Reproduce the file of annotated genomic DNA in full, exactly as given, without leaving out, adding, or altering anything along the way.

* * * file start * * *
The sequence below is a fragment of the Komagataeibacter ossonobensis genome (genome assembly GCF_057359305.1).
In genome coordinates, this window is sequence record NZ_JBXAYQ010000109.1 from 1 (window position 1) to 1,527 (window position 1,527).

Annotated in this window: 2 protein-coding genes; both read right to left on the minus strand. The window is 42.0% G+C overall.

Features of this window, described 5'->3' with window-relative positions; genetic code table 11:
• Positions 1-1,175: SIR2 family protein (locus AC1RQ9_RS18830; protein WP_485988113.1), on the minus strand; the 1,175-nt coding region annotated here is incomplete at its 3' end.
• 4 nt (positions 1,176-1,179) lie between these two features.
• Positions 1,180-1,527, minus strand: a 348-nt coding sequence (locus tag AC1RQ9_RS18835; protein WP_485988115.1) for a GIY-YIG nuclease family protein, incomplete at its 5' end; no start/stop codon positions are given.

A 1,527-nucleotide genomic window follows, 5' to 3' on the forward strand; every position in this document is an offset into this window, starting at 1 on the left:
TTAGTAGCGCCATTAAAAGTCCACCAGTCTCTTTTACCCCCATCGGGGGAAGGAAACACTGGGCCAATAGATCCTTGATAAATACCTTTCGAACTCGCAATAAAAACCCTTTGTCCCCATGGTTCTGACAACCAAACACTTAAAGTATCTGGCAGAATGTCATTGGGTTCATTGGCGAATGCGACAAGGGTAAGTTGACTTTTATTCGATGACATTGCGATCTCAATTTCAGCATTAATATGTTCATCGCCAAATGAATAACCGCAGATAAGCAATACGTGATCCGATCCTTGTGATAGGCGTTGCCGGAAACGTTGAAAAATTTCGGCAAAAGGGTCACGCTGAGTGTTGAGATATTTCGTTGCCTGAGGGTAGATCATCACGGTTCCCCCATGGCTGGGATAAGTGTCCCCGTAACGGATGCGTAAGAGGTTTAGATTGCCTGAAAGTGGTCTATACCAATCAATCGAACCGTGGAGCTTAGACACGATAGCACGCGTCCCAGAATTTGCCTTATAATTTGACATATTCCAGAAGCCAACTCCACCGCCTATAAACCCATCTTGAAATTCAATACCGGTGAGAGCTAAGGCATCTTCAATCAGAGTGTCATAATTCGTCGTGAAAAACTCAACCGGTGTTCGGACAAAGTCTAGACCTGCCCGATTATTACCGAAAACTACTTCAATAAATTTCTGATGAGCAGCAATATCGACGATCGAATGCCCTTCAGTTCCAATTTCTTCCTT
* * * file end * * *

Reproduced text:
The sequence below is a fragment of the Komagataeibacter ossonobensis genome (genome assembly GCF_057359305.1).
In genome coordinates, this window is sequence record NZ_JBXAYQ010000109.1 from 1 (window position 1) to 1,527 (window position 1,527).

Annotated in this window: 2 protein-coding genes; both read right to left on the minus strand. The window is 42.0% G+C overall.

Features of this window, described 5'->3' with window-relative positions; genetic code table 11:
• Positions 1-1,175: SIR2 family protein (locus AC1RQ9_RS18830; protein WP_485988113.1), on the minus strand; the 1,175-nt coding region annotated here is incomplete at its 3' end.
• 4 nt (positions 1,176-1,179) lie between these two features.
• Positions 1,180-1,527, minus strand: a 348-nt coding sequence (locus tag AC1RQ9_RS18835; protein WP_485988115.1) for a GIY-YIG nuclease family protein, incomplete at its 5' end; no start/stop codon positions are given.

A 1,527-nucleotide genomic window follows, 5' to 3' on the forward strand; every position in this document is an offset into this window, starting at 1 on the left:
TTAGTAGCGCCATTAAAAGTCCACCAGTCTCTTTTACCCCCATCGGGGGAAGGAAACACTGGGCCAATAGATCCTTGATAAATACCTTTCGAACTCGCAATAAAAACCCTTTGTCCCCATGGTTCTGACAACCAAACACTTAAAGTATCTGGCAGAATGTCATTGGGTTCATTGGCGAATGCGACAAGGGTAAGTTGACTTTTATTCGATGACATTGCGATCTCAATTTCAGCATTAATATGTTCATCGCCAAATGAATAACCGCAGATAAGCAATACGTGATCCGATCCTTGTGATAGGCGTTGCCGGAAACGTTGAAAAATTTCGGCAAAAGGGTCACGCTGAGTGTTGAGATATTTCGTTGCCTGAGGGTAGATCATCACGGTTCCCCCATGGCTGGGATAAGTGTCCCCGTAACGGATGCGTAAGAGGTTTAGATTGCCTGAAAGTGGTCTATACCAATCAATCGAACCGTGGAGCTTAGACACGATAGCACGCGTCCCAGAATTTGCCTTATAATTTGACATATTCCAGAAGCCAACTCCACCGCCTATAAACCCATCTTGAAATTCAATACCGGTGAGAGCTAAGGCATCTTCAATCAGAGTGTCATAATTCGTCGTGAAAAACTCAACCGGTGTTCGGACAAAGTCTAGACCTGCCCGATTATTACCGAAAACTACTTCAATAAATTTCTGATGAGCAGCAATATCGACGATCGAATGCCCTTCAGTTCCAATTTCTTCCTT